When Mohammad Afzal, a textile mill worker, was told that he could get better employment and also a chance to perform umrah, he jumped at the opportunity. Poor and uneducated, he had little idea what was happening and happily went off with Mohammad Arshad, a man who claimed to be an overseas employment agent.
That was the last his wife Razia saw of him, 10 years ago.
“He called after four months from Saudi Arabia, saying he was in jail on a charge of drug trafficking,” she says. Living in a simple brick house with her brother, she owns nothing of her own anymore.
“I sold everything right down to my sewing machine,” she says. “My youngest son Ramish, who was only a few months old when his father left, fell ill, and I sold all my jewelry to pay for the medical expenses but could not save him.” She runs her finger on the photo of a grinning child as if caressing his face.
Afzal’s legal documents say that after he paid Arshad money for the passport and visa, the latter took him to an unknown place in Mardan. There, Afzal was given an injection that made him drowsy, and in this state he was forced to ingest heroin capsules. Razia says that it was a heavily guarded building and he was starved for three days, and then dropped off at the airport in a car with tinted windows.
“I get all the information from Afzal when he calls, which is usually every day,” she says.
On April 24, 2009, Afzal was given the death sentence.
“Sometimes when he does not call for a few days, I start to get very uneasy. Over there, anyone can be executed any day.”
She says that Afzal told her that more people are being executed now than before.
In January alone, three Pakistanis were executed in Saudi Arabia, says Maryam Haq, the legal director of the Lahore-based Justice Project Pakistan, an organization working for Pakistanis imprisoned abroad.
Haq says that prisoners don’t have the right to an attorney unless they can afford it, which they usually cannot. Compounding the problem is the language gap. This becomes especially problematic, she explains, when “prisoners have to sign documents or when their statements in court are misinterpreted by Arabic-speaking lawyers.”
The most unfortunate part, says Haq, “is that the Pakistani government has miserably failed to protect its own citizens in another country.”
She cites the example of countries like Sri Lanka and India that have managed to free their prisoners from Saudi jails. But Pakistan, adamant at strengthening ties with Saudi Arabia, doesn’t seem to be interested in its people on the death row.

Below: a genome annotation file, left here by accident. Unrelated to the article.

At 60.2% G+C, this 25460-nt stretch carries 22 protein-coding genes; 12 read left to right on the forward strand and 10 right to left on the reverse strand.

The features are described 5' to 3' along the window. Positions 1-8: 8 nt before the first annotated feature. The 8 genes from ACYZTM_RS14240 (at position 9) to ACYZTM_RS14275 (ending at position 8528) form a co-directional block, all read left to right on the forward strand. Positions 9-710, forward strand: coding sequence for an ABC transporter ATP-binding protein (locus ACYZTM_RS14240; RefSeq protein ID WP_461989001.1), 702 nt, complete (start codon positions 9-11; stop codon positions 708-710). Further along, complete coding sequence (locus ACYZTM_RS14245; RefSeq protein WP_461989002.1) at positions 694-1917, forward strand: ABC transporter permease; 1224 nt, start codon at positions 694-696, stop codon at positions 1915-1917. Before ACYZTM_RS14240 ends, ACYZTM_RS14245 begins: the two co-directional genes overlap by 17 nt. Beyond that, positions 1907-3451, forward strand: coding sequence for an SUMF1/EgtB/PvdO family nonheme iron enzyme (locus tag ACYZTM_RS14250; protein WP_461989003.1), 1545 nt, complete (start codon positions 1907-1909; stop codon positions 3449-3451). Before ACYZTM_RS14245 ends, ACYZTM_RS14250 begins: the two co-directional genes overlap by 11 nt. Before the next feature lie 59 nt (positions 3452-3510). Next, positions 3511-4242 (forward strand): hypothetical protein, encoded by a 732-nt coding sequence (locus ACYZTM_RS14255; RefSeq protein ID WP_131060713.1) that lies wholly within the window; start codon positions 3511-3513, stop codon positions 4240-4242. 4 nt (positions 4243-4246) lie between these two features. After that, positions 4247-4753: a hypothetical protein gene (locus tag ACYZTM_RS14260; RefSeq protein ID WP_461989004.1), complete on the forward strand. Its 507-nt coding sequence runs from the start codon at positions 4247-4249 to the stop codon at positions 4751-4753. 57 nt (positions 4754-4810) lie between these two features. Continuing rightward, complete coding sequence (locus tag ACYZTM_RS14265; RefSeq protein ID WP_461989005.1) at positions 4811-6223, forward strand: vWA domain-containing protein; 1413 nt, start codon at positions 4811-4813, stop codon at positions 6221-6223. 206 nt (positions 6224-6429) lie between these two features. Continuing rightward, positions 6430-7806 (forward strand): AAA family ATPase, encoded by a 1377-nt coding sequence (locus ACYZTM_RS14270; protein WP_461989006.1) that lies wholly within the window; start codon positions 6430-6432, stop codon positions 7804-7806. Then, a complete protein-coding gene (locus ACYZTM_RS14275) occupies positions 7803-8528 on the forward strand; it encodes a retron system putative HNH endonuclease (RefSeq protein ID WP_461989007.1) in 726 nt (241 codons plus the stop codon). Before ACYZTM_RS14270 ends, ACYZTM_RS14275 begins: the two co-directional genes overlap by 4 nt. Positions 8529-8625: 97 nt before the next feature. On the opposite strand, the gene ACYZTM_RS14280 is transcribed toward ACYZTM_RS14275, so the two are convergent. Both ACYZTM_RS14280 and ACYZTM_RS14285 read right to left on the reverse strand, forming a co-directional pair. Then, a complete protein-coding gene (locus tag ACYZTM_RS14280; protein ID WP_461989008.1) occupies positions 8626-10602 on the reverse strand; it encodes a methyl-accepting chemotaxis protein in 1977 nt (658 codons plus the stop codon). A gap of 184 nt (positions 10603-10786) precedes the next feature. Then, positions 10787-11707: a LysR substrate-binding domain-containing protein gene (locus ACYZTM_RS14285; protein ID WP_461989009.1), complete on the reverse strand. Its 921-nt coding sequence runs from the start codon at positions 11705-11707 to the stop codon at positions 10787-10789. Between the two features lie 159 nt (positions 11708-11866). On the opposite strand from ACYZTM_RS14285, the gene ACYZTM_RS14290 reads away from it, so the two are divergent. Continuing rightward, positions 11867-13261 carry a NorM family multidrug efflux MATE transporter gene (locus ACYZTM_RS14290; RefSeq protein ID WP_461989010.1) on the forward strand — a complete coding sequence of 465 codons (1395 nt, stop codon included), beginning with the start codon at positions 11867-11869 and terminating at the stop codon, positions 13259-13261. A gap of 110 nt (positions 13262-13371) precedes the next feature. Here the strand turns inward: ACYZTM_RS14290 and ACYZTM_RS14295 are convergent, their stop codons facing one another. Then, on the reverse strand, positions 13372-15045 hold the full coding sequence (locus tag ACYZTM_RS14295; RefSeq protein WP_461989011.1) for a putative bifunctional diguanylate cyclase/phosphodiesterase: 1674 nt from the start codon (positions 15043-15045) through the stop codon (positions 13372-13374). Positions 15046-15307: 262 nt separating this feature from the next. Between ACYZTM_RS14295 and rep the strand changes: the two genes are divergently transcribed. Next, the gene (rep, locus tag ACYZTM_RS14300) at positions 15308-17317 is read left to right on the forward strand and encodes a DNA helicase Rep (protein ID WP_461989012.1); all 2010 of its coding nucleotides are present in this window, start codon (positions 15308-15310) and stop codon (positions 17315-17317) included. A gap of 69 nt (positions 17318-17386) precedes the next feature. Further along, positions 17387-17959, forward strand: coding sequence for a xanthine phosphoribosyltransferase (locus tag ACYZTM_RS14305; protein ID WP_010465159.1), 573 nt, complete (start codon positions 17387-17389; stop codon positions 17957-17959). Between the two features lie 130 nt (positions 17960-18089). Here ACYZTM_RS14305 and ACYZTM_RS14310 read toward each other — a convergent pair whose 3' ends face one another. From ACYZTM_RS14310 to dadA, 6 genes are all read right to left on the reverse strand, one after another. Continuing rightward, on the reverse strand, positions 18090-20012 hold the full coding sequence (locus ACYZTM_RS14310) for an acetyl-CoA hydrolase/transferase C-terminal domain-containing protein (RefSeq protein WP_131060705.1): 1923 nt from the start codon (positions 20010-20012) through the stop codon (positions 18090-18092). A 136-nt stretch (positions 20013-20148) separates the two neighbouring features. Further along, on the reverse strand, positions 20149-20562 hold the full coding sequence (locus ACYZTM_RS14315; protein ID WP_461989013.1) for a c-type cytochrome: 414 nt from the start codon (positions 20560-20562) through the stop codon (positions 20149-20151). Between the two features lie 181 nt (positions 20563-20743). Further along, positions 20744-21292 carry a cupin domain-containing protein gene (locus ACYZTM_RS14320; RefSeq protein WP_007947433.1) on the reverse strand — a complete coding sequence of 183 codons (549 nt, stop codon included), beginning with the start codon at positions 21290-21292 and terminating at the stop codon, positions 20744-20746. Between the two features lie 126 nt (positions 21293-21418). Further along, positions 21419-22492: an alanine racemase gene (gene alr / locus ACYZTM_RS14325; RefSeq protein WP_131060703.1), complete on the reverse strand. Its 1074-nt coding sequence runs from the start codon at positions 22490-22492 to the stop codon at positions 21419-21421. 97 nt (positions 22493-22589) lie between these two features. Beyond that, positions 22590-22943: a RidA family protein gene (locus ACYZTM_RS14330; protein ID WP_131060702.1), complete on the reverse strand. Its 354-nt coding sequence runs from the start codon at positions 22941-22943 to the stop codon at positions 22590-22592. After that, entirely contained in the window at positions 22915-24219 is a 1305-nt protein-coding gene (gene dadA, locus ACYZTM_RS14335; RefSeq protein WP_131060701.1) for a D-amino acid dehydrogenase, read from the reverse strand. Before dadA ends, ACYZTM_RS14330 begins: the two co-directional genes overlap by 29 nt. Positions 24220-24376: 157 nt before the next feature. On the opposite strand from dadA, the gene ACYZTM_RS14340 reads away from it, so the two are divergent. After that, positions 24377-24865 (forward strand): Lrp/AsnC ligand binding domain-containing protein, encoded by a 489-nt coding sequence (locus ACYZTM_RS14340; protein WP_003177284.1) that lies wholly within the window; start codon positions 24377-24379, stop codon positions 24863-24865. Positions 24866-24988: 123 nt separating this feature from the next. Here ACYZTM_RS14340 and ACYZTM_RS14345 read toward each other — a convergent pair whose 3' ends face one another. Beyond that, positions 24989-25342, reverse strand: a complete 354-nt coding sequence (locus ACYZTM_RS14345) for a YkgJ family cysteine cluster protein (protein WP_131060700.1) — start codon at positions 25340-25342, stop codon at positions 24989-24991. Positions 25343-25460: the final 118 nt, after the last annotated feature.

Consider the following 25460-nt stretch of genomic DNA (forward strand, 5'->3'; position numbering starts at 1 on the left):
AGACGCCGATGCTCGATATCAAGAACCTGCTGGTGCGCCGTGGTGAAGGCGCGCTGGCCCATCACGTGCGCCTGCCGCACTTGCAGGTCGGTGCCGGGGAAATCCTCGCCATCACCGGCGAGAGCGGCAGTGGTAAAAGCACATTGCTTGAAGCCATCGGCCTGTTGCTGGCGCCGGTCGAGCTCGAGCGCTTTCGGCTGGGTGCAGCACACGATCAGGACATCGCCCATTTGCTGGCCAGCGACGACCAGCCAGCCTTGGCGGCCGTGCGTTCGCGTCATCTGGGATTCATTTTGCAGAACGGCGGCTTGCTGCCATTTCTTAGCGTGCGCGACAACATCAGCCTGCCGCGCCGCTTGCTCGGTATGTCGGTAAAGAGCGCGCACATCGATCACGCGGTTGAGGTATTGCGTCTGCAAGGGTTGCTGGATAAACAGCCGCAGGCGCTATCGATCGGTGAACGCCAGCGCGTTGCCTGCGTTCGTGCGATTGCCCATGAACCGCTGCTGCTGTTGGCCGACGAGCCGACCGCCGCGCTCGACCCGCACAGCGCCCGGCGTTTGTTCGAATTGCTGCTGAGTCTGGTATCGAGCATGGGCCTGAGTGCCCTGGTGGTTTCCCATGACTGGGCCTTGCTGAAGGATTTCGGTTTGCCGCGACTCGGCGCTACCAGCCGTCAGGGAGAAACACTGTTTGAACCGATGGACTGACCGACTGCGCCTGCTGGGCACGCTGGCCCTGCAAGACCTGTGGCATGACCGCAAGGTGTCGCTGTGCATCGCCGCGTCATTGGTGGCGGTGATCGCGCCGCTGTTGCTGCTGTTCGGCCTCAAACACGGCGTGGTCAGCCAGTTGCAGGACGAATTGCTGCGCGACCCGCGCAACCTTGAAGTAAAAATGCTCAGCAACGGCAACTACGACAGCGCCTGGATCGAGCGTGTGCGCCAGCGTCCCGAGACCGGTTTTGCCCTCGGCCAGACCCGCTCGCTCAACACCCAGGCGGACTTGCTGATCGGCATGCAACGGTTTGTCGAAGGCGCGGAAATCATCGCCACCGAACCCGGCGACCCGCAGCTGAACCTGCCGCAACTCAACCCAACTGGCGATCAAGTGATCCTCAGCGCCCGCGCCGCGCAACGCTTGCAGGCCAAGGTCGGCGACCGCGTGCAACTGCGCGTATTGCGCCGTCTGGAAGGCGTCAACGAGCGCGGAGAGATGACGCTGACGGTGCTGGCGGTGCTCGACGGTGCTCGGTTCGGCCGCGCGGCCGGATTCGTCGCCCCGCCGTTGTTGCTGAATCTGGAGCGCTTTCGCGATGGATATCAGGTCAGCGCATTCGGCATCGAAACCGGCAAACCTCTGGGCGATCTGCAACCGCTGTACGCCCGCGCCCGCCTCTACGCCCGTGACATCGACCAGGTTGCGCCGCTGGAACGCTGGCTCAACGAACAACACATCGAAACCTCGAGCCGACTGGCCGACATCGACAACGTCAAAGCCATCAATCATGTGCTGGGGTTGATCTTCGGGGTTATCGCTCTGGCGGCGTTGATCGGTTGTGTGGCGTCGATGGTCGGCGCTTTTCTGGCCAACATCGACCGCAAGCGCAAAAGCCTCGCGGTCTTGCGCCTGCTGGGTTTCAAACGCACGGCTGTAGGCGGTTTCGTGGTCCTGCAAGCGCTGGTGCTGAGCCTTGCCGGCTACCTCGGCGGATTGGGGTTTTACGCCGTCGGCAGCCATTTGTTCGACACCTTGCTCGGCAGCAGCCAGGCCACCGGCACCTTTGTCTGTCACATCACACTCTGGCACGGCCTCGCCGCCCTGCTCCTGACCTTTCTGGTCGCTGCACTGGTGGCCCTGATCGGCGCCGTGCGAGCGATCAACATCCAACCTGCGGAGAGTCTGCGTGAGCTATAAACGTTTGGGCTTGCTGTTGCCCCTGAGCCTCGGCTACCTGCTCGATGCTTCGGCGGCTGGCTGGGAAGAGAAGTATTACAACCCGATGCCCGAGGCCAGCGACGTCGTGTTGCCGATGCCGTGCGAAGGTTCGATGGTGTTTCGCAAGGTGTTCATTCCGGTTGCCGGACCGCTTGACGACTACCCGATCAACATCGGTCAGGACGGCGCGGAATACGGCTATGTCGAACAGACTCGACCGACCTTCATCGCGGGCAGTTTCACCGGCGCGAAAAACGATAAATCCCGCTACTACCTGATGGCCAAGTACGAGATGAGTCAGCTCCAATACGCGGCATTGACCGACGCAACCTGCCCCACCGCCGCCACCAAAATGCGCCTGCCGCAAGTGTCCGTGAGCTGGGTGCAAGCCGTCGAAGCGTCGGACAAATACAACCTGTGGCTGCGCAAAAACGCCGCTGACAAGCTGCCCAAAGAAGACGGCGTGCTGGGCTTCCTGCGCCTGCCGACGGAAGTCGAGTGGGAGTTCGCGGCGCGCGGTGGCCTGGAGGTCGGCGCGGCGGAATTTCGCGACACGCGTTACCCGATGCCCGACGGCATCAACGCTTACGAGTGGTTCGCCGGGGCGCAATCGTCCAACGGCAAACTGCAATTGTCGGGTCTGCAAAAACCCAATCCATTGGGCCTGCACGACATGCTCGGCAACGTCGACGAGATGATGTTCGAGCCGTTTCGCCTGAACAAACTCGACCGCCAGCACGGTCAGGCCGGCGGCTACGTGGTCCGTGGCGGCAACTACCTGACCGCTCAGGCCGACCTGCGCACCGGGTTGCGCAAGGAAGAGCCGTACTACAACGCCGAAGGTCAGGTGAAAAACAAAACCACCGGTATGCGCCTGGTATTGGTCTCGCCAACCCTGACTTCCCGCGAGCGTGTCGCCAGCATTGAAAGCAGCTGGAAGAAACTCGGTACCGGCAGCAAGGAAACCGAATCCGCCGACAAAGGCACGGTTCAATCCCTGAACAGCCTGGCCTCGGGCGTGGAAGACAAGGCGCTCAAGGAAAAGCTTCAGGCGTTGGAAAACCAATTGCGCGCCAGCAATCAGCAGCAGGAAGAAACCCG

Haq calls the prisoners victims of the “so-called agents of the Overseas Employment Bureau.” Poor and uneducated, she says, they have “no idea what they are doing. Some of them have never even been on a plane before. They are not criminals.”
Moreover, says Haq, the Saudi authorities arbitrarily decide which prisoners to execute and don’t provide the families of executed prisoners any official notification of the execution. Haq mentions the case of a petitioner who still does not believe that her son has been executed because she has not received any official statement, or his body.
Mohammad Amjad, an uncle of one of the prisoners executed in Saudi jails, Shahpal, says they found out through another Pakistani prisoner that Shahpal had been executed. “They did not even give us the body to bury,” he says. Amjad denies that Shahpal had anything to do with drugs, and says that they still do not know the entire story.
Ramzan, the brother of Liaquat Ali, another prisoner, relates a tale similar to Afzal’s. He says when he accompanied Liaquat to Karachi for his flight as instructed by the agents, they were suddenly told that his flight had been cancelled. “They then called Ali to Islamabad for a second flight and this time he, along with another boy, was taken to a huge building in the middle of a forest near Charsadda, drugged and starved for a few days and then forced to board the plane,” says Ramzan.
According to Ramzan, the other boy went to the bathroom at the airport and managed to escape, getting the capsules out later with the help of a doctor. “We have filed a case with the Federal Investigation Agency but they have acquitted the agent, saying he is uninvolved,” Ramzan says.
The lawyer Ali’s family hired in Saudia Arabia charged 900,000 rupees ($8,904) but nothing came of it. “We have sold almost all our land. What can we do?” Ramzan asks.
“I went to the prime minister’s office in the hope of being helped but none came my way,” says Razia. “Afzal told me a jailer was so overwhelmed by these executions he broke down crying once. He said to Afzal: ‘If your government asks for you back, you can be saved.’ But when will that happen?”
Sitting on a charpoy, she stares at the floor. While the sun is shining brightly, for this family, everything is bleak.